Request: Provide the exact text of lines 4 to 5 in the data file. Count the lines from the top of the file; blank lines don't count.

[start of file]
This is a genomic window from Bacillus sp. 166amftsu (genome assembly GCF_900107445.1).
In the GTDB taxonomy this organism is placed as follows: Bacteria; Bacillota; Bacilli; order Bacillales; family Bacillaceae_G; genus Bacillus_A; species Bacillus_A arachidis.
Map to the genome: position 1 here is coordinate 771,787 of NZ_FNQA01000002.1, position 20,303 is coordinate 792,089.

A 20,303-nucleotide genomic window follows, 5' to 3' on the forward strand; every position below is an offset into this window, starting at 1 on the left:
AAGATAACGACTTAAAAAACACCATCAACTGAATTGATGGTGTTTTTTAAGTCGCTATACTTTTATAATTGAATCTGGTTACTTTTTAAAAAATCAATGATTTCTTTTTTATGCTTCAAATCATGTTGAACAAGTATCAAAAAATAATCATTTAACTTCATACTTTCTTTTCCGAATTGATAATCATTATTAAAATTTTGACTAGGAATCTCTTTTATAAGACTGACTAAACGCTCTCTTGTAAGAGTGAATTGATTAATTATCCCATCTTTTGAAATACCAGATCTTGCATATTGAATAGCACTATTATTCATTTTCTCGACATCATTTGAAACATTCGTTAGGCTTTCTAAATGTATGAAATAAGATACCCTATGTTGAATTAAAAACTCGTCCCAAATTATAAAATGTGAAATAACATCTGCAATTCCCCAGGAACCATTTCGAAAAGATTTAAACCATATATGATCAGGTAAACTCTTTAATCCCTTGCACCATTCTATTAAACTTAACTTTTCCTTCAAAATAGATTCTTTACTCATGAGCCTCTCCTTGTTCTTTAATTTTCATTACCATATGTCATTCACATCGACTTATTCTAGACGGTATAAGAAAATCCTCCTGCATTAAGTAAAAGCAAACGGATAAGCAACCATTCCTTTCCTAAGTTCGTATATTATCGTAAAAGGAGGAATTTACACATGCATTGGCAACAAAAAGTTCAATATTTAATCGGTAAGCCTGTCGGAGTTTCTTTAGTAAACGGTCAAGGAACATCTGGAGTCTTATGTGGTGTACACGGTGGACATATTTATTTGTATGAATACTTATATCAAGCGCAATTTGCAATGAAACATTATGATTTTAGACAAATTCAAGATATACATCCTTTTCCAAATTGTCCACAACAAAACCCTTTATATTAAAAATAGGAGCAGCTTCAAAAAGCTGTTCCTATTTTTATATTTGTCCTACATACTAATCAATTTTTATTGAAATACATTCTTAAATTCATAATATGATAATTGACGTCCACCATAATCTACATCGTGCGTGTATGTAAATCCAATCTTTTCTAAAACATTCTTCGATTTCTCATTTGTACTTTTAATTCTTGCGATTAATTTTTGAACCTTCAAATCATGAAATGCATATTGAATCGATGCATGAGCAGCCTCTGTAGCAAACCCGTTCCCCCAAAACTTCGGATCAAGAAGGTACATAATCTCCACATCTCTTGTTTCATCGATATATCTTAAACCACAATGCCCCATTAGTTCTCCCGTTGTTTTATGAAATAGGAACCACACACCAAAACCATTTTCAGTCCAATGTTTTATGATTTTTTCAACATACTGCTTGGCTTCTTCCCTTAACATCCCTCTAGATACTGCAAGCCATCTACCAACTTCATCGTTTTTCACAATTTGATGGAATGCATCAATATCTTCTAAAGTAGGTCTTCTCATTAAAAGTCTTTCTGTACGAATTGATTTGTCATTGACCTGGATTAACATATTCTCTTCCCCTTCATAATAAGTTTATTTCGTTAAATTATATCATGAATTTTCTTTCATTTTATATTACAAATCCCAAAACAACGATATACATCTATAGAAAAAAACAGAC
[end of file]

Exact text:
A 20,303-nucleotide genomic window follows, 5' to 3' on the forward strand; every position below is an offset into this window, starting at 1 on the left:
AAGATAACGACTTAAAAAACACCATCAACTGAATTGATGGTGTTTTTTAAGTCGCTATACTTTTATAATTGAATCTGGTTACTTTTTAAAAAATCAATGATTTCTTTTTTATGCTTCAAATCATGTTGAACAAGTATCAAAAAATAATCATTTAACTTCATACTTTCTTTTCCGAATTGATAATCATTATTAAAATTTTGACTAGGAATCTCTTTTATAAGACTGACTAAACGCTCTCTTGTAAGAGTGAATTGATTAATTATCCCATCTTTTGAAATACCAGATCTTGCATATTGAATAGCACTATTATTCATTTTCTCGACATCATTTGAAACATTCGTTAGGCTTTCTAAATGTATGAAATAAGATACCCTATGTTGAATTAAAAACTCGTCCCAAATTATAAAATGTGAAATAACATCTGCAATTCCCCAGGAACCATTTCGAAAAGATTTAAACCATATATGATCAGGTAAACTCTTTAATCCCTTGCACCATTCTATTAAACTTAACTTTTCCTTCAAAATAGATTCTTTACTCATGAGCCTCTCCTTGTTCTTTAATTTTCATTACCATATGTCATTCACATCGACTTATTCTAGACGGTATAAGAAAATCCTCCTGCATTAAGTAAAAGCAAACGGATAAGCAACCATTCCTTTCCTAAGTTCGTATATTATCGTAAAAGGAGGAATTTACACATGCATTGGCAACAAAAAGTTCAATATTTAATCGGTAAGCCTGTCGGAGTTTCTTTAGTAAACGGTCAAGGAACATCTGGAGTCTTATGTGGTGTACACGGTGGACATATTTATTTGTATGAATACTTATATCAAGCGCAATTTGCAATGAAACATTATGATTTTAGACAAATTCAAGATATACATCCTTTTCCAAATTGTCCACAACAAAACCCTTTATATTAAAAATAGGAGCAGCTTCAAAAAGCTGTTCCTATTTTTATATTTGTCCTACATACTAATCAATTTTTATTGAAATACATTCTTAAATTCATAATATGATAATTGACGTCCACCATAATCTACATCGTGCGTGTATGTAAATCCAATCTTTTCTAAAACATTCTTCGATTTCTCATTTGTACTTTTAATTCTTGCGATTAATTTTTGAACCTTCAAATCATGAAATGCATATTGAATCGATGCATGAGCAGCCTCTGTAGCAAACCCGTTCCCCCAAAACTTCGGATCAAGAAGGTACATAATCTCCACATCTCTTGTTTCATCGATATATCTTAAACCACAATGCCCCATTAGTTCTCCCGTTGTTTTATGAAATAGGAACCACACACCAAAACCATTTTCAGTCCAATGTTTTATGATTTTTTCAACATACTGCTTGGCTTCTTCCCTTAACATCCCTCTAGATACTGCAAGCCATCTACCAACTTCATCGTTTTTCACAATTTGATGGAATGCATCAATATCTTCTAAAGTAGGTCTTCTCATTAAAAGTCTTTCTGTACGAATTGATTTGTCATTGACCTGGATTAACATATTCTCTTCCCCTTCATAATAAGTTTATTTCGTTAAATTATATCATGAATTTTCTTTCATTTTATATTACAAATCCCAAAACAACGATATACATCTATAGAAAAAAACAGAC